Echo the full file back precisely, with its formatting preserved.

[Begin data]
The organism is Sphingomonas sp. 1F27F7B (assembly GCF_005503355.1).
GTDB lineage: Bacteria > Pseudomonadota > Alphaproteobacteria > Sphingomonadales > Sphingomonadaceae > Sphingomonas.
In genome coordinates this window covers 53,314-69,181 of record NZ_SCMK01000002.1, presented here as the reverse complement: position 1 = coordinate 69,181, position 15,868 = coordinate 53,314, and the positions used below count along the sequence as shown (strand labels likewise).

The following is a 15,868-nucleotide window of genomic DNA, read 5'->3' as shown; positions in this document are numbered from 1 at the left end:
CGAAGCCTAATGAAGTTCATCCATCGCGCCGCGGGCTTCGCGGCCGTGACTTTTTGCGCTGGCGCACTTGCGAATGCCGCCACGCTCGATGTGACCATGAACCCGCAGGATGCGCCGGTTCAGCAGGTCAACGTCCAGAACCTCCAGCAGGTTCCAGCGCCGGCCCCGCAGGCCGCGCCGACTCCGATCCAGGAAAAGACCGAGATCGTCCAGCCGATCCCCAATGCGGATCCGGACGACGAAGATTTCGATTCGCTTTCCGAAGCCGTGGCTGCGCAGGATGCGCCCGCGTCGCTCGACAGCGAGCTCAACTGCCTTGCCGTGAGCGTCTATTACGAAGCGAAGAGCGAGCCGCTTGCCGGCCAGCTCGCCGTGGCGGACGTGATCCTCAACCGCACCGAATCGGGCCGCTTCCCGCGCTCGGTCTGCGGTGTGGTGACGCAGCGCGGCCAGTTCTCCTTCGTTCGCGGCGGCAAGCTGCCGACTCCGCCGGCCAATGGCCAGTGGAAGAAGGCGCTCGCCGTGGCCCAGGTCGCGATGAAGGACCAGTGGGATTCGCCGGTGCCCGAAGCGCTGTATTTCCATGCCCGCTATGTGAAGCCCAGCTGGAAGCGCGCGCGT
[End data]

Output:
The organism is Sphingomonas sp. 1F27F7B (assembly GCF_005503355.1).
GTDB lineage: Bacteria > Pseudomonadota > Alphaproteobacteria > Sphingomonadales > Sphingomonadaceae > Sphingomonas.
In genome coordinates this window covers 53,314-69,181 of record NZ_SCMK01000002.1, presented here as the reverse complement: position 1 = coordinate 69,181, position 15,868 = coordinate 53,314, and the positions used below count along the sequence as shown (strand labels likewise).

The following is a 15,868-nucleotide window of genomic DNA, read 5'->3' as shown; positions in this document are numbered from 1 at the left end:
CGAAGCCTAATGAAGTTCATCCATCGCGCCGCGGGCTTCGCGGCCGTGACTTTTTGCGCTGGCGCACTTGCGAATGCCGCCACGCTCGATGTGACCATGAACCCGCAGGATGCGCCGGTTCAGCAGGTCAACGTCCAGAACCTCCAGCAGGTTCCAGCGCCGGCCCCGCAGGCCGCGCCGACTCCGATCCAGGAAAAGACCGAGATCGTCCAGCCGATCCCCAATGCGGATCCGGACGACGAAGATTTCGATTCGCTTTCCGAAGCCGTGGCTGCGCAGGATGCGCCCGCGTCGCTCGACAGCGAGCTCAACTGCCTTGCCGTGAGCGTCTATTACGAAGCGAAGAGCGAGCCGCTTGCCGGCCAGCTCGCCGTGGCGGACGTGATCCTCAACCGCACCGAATCGGGCCGCTTCCCGCGCTCGGTCTGCGGTGTGGTGACGCAGCGCGGCCAGTTCTCCTTCGTTCGCGGCGGCAAGCTGCCGACTCCGCCGGCCAATGGCCAGTGGAAGAAGGCGCTCGCCGTGGCCCAGGTCGCGATGAAGGACCAGTGGGATTCGCCGGTGCCCGAAGCGCTGTATTTCCATGCCCGCTATGTGAAGCCCAGCTGGAAGCGCGCGCGT